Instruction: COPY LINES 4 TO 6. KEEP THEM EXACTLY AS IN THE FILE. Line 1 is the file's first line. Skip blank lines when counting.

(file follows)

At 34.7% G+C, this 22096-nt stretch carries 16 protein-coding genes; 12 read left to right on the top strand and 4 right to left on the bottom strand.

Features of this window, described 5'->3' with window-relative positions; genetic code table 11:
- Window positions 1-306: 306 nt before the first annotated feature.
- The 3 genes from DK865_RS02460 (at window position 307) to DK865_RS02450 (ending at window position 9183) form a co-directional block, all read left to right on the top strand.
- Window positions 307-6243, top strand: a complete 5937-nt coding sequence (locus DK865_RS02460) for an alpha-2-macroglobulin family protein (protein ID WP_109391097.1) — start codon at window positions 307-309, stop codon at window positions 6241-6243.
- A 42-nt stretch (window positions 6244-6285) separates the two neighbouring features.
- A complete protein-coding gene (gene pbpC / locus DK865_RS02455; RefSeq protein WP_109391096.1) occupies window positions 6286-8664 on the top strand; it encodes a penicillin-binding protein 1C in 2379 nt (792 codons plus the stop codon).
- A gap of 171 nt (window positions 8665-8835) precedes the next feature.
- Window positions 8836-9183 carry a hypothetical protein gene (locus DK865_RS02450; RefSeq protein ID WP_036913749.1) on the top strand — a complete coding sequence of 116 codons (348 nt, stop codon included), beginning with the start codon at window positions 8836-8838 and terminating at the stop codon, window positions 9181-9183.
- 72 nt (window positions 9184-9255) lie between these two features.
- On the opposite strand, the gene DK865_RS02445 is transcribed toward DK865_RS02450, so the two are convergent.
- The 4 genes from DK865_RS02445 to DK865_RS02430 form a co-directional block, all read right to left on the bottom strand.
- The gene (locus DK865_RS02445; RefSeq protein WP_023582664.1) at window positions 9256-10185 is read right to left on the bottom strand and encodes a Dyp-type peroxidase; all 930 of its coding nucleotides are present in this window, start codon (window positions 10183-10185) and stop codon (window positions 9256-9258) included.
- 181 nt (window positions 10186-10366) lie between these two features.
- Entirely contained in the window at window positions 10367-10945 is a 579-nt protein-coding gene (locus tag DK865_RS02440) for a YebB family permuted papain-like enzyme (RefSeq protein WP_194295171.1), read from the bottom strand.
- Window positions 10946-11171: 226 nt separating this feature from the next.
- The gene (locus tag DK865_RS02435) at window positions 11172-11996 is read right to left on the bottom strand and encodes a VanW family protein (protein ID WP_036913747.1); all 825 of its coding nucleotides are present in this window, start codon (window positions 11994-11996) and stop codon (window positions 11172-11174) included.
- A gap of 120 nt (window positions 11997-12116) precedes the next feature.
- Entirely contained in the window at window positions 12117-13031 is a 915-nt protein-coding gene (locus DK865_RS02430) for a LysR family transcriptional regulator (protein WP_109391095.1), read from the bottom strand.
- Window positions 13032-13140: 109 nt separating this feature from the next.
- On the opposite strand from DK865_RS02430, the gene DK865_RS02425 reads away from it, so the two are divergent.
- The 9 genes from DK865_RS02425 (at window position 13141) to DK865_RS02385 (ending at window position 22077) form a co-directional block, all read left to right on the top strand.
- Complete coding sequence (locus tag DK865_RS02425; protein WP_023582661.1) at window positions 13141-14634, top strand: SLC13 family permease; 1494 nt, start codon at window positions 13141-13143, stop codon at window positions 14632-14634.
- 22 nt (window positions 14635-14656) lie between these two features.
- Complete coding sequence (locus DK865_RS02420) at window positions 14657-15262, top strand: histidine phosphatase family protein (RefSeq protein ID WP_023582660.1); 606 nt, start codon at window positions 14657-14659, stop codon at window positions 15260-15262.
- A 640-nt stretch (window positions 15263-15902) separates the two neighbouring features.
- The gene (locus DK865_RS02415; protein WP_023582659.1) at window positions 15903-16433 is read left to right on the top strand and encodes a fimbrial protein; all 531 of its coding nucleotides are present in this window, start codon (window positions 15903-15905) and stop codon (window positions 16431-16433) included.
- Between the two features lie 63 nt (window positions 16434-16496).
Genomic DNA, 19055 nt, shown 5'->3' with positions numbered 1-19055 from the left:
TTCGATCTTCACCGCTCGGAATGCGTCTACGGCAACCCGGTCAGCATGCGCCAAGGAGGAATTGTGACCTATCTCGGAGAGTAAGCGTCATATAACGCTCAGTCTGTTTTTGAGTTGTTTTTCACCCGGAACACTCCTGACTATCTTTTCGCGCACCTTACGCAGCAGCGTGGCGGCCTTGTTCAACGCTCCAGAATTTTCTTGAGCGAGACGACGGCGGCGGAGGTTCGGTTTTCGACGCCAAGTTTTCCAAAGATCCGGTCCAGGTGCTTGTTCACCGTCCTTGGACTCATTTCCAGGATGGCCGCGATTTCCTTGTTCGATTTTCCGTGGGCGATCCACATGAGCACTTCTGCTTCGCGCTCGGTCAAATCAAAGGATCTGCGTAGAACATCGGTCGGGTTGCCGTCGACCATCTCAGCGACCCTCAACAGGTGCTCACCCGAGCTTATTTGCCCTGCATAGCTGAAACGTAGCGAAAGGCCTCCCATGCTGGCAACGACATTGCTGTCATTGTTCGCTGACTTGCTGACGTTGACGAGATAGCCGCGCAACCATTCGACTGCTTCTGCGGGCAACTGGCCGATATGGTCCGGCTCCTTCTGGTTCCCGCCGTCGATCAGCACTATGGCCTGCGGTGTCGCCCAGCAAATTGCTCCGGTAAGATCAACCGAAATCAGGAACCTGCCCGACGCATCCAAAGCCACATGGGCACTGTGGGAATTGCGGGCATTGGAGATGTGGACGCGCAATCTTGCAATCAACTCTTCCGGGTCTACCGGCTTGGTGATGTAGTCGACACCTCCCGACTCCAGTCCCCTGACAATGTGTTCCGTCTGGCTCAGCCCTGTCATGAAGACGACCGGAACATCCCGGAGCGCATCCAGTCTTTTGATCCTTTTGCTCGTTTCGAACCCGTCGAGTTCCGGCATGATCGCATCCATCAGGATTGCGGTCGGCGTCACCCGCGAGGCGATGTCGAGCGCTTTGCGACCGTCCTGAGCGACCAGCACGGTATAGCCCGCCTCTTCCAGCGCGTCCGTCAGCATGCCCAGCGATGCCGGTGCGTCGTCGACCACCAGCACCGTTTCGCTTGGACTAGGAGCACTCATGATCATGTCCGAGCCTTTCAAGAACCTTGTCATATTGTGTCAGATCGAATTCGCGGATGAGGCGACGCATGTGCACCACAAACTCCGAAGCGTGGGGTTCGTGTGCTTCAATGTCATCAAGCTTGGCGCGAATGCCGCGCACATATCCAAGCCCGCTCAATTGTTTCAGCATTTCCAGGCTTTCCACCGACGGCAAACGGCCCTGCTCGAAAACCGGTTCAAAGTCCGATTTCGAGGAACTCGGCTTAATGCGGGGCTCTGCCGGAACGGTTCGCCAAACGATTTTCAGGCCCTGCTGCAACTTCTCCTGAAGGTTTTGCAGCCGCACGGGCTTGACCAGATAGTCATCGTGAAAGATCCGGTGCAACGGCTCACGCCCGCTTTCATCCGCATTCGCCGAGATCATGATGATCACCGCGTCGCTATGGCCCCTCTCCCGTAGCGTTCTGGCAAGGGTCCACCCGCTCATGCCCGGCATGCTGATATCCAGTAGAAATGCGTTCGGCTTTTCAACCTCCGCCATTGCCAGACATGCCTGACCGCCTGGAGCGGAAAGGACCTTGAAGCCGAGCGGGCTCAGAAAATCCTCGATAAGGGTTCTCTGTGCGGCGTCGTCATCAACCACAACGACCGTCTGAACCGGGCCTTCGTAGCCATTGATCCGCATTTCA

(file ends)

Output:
- The 3 genes from DK865_RS02460 (at window position 307) to DK865_RS02450 (ending at window position 9183) form a co-directional block, all read left to right on the top strand.
- Window positions 307-6243, top strand: a complete 5937-nt coding sequence (locus DK865_RS02460) for an alpha-2-macroglobulin family protein (protein ID WP_109391097.1) — start codon at window positions 307-309, stop codon at window positions 6241-6243.
- A 42-nt stretch (window positions 6244-6285) separates the two neighbouring features.